Other mentioning is the strength of black-owned and operated station, KPRS "Hot 103 Jamz", in Kansas City.  Carter Broadcasting Group is still going long and strong even in this corporate-owned radio era with a locally-owned and operated (and non-white owned) urban station.  It is another surprisingly well programmed urban station in this Great Plains metropolis.  Although most of the blacks in reside in the cities of Kansas City, Missouri and Kansas City/Wyandotte County, Kansas in the bi-state metropolitan area.  The station has a flamethrower signal that can be hard nearly 70 miles in any direction from its tower site in the southside of Kansas City (MO).

Saturday, February 4, 2012

Am I Surprised? No

I certainly am not surprised by the recent report released by the Urban Institute about the state of social equity in Greater Birmingham.  Not at all, Birmingham has the unique sociological condition where its citizenry on both sides of the two predominate racial groups to have this separatist disposition.  What I mean by this?  Anytime there is an election in Birmingham itself, there are is always a candidate running for office that has the secured black establishment vote then there is a candidate that has the progressive vote, which includes socially egalitarian blacks, whites, and usually the politically active/aware LGBTs in the city.  Unfortunately, the black establishment candidate always has to say or allow one their supporters without checking them make a derogatory statement about the LGBTs in the city, thus reinforcing the division between blacks and other predominately socially progressive voting blocs.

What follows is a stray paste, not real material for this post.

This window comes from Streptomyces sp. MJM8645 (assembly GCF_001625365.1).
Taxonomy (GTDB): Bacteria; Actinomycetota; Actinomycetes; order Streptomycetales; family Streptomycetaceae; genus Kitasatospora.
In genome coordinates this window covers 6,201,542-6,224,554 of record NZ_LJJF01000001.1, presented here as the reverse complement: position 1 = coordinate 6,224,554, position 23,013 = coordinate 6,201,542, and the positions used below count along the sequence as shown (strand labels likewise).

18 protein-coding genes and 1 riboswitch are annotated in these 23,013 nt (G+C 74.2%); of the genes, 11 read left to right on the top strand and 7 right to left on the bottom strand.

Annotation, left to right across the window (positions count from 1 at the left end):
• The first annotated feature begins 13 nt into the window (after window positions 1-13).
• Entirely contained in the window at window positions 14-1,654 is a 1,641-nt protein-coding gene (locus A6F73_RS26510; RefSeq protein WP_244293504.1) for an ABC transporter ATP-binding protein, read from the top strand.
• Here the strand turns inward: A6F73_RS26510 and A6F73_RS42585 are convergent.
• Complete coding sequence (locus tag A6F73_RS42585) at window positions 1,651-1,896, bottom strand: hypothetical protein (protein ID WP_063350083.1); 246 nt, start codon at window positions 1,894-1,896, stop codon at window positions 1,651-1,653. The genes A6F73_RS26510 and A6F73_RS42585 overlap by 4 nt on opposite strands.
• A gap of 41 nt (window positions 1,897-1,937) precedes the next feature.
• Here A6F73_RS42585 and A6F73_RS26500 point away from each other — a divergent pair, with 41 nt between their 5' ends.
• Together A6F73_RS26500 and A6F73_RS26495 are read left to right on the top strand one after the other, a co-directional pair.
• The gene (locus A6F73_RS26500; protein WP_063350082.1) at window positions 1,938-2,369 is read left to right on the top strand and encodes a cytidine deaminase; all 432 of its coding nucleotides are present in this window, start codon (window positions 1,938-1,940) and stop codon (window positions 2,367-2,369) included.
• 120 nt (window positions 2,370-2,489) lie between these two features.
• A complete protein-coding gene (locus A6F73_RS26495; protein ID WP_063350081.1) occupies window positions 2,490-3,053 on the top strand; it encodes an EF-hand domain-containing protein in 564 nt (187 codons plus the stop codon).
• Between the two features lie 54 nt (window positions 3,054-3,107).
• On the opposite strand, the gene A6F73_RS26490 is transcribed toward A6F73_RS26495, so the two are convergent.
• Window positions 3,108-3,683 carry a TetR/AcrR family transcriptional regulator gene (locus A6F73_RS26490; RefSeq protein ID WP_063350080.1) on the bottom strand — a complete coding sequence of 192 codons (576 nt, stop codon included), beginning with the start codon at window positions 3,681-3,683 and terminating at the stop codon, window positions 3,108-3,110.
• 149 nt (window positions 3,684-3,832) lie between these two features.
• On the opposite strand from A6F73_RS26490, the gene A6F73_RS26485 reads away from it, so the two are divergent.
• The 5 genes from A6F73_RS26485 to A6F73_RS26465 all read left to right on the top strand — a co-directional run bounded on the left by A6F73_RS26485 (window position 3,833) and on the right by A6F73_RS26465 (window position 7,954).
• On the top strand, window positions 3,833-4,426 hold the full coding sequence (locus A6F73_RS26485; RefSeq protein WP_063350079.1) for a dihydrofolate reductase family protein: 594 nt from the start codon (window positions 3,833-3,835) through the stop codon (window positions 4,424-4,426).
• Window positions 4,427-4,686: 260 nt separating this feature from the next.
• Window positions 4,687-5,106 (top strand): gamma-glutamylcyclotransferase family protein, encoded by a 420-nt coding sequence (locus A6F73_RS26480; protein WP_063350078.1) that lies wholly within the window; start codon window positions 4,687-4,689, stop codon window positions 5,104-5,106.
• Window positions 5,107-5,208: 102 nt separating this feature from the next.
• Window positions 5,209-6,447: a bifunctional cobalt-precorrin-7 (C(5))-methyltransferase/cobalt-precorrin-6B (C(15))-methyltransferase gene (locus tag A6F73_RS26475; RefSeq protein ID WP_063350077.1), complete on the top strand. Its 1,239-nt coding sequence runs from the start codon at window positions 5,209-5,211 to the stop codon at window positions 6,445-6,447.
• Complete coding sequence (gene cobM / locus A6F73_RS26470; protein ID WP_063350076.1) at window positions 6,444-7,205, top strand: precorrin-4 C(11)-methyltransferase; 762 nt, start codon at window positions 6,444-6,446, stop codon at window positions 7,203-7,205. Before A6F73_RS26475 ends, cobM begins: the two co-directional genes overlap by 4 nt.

If you want to expand this to the entire region, the "Over-the-Mountain" suburbs like Vestavia Hills, Mountain Brook, and Hoover, other regional suburbs like Trussville, Gardendale, Fultondale, and those places in Shelby County seem to be reluctant allowing any form of regional cooperation between the duplicated entities in the region.  Usually, there is more racial and some class-based bias that is tied to why the refuse to cooperate with Birmingham.  It's quite stark how the comments on are usually white posters behind their computer screens making off-base statements and generalizations about blacks and Birmingham inhabitants being 'poor, lacking morals or responsibilities'.

What's is even more embarrassing is Birmingham is the only major Southern metropolitan area aside from New Orleans that gotten this reputation.  However, it is not really a surprise.

Another reason why I'm vacating Alabama soon.  I can stomach this type of crap in my youth and rather be around like-minded individuals in other places because there is more to life than constantly fighting over rehashed bullshit that should be resolved years ago...